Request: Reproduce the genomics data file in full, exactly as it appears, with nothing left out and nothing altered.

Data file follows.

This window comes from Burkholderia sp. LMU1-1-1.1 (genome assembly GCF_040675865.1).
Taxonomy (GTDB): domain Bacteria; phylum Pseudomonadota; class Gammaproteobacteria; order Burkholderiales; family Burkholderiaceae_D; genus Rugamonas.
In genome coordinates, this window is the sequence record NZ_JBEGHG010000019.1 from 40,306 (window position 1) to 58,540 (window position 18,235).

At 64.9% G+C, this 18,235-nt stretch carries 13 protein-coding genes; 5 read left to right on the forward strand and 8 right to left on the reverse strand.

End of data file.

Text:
This window comes from Burkholderia sp. LMU1-1-1.1 (genome assembly GCF_040675865.1).
Taxonomy (GTDB): domain Bacteria; phylum Pseudomonadota; class Gammaproteobacteria; order Burkholderiales; family Burkholderiaceae_D; genus Rugamonas.
In genome coordinates, this window is the sequence record NZ_JBEGHG010000019.1 from 40,306 (window position 1) to 58,540 (window position 18,235).

At 64.9% G+C, this 18,235-nt stretch carries 13 protein-coding genes; 5 read left to right on the forward strand and 8 right to left on the reverse strand.